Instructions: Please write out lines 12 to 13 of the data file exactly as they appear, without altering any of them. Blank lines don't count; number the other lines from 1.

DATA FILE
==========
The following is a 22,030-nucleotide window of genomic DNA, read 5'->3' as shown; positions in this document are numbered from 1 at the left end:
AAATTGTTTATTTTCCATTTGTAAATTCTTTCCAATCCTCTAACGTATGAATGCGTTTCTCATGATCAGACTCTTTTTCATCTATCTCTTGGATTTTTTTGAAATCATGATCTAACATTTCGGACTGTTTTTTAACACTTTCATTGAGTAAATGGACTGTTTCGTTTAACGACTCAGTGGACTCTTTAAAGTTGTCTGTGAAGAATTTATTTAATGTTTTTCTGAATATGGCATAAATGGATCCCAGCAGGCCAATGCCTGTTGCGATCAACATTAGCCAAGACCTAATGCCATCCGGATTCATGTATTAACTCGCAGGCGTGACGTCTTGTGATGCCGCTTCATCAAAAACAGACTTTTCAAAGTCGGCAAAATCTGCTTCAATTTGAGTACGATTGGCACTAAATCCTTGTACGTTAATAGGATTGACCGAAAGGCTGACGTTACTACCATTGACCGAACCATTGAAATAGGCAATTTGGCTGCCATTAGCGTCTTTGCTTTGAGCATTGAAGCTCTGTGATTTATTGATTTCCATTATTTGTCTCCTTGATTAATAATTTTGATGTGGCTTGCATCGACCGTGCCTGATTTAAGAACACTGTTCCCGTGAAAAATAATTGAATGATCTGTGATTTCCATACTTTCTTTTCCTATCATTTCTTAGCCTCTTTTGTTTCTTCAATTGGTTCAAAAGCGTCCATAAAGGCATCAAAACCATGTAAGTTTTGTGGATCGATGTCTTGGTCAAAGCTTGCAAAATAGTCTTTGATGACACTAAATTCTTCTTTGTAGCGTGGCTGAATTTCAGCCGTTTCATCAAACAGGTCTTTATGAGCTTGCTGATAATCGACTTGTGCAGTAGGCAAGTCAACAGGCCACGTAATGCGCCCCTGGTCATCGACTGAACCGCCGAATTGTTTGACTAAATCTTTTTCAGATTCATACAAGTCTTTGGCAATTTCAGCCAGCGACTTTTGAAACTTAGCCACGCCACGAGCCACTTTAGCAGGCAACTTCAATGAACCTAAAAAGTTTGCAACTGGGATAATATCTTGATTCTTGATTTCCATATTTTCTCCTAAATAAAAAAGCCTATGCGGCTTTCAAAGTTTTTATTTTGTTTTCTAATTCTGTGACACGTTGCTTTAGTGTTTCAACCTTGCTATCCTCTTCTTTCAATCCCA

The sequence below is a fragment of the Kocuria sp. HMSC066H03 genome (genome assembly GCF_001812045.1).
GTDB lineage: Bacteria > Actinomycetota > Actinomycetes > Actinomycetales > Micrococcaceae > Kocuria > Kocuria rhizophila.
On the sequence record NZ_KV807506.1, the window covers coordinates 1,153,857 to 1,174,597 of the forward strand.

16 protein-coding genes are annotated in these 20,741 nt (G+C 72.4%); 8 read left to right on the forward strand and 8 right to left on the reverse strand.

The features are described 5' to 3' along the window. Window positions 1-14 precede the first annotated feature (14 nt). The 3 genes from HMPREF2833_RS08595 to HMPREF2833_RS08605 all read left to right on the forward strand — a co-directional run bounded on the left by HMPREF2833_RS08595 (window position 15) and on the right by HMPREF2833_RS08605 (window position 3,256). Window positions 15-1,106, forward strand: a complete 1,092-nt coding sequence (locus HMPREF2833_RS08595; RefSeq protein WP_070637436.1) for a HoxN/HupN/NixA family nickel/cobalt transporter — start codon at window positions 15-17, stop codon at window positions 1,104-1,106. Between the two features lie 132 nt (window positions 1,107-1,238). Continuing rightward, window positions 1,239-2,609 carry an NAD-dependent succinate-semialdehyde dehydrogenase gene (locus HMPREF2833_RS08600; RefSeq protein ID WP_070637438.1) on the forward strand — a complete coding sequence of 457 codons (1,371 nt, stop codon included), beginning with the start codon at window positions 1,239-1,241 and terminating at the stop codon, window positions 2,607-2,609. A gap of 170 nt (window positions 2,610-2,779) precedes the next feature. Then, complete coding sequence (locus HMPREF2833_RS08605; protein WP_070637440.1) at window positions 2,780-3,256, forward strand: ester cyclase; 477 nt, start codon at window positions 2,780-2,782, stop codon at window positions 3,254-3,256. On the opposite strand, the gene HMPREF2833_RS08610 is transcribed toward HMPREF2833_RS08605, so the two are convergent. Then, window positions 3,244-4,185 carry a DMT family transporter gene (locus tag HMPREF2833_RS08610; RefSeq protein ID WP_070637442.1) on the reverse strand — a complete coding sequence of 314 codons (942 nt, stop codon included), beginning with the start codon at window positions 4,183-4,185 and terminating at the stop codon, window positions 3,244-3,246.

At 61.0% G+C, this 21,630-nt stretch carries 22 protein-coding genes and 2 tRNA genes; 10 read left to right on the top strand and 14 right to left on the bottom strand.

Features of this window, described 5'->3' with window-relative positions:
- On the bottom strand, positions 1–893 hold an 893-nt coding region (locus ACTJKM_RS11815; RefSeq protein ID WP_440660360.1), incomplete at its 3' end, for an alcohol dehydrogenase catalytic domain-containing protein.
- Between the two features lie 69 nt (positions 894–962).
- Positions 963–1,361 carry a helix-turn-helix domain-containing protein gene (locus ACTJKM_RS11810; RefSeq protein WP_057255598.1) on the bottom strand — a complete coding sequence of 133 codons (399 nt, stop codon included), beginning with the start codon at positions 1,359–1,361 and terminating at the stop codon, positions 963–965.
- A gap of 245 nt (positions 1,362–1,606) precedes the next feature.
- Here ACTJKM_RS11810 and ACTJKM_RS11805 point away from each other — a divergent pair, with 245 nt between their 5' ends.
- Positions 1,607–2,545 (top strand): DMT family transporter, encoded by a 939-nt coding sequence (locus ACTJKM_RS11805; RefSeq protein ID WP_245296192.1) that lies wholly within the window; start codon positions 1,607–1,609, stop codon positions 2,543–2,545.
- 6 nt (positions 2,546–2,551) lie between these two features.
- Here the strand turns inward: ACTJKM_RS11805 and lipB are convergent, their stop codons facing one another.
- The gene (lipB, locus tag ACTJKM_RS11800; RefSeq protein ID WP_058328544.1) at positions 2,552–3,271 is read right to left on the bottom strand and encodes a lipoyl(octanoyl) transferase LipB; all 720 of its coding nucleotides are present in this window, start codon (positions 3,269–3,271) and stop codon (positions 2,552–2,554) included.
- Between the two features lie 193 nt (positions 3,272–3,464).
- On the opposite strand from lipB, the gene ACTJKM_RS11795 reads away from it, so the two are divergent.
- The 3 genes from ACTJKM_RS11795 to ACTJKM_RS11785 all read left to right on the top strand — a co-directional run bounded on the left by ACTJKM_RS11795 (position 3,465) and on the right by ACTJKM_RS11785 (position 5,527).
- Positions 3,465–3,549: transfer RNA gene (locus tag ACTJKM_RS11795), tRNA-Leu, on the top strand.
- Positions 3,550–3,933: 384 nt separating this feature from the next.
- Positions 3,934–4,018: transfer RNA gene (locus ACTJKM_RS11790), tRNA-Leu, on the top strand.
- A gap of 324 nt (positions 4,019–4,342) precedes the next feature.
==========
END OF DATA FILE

- Positions 963–1,361 carry a helix-turn-helix domain-containing protein gene (locus ACTJKM_RS11810; RefSeq protein WP_057255598.1) on the bottom strand — a complete coding sequence of 133 codons (399 nt, stop codon included), beginning with the start codon at positions 1,359–1,361 and terminating at the stop codon, positions 963–965.
- A gap of 245 nt (positions 1,362–1,606) precedes the next feature.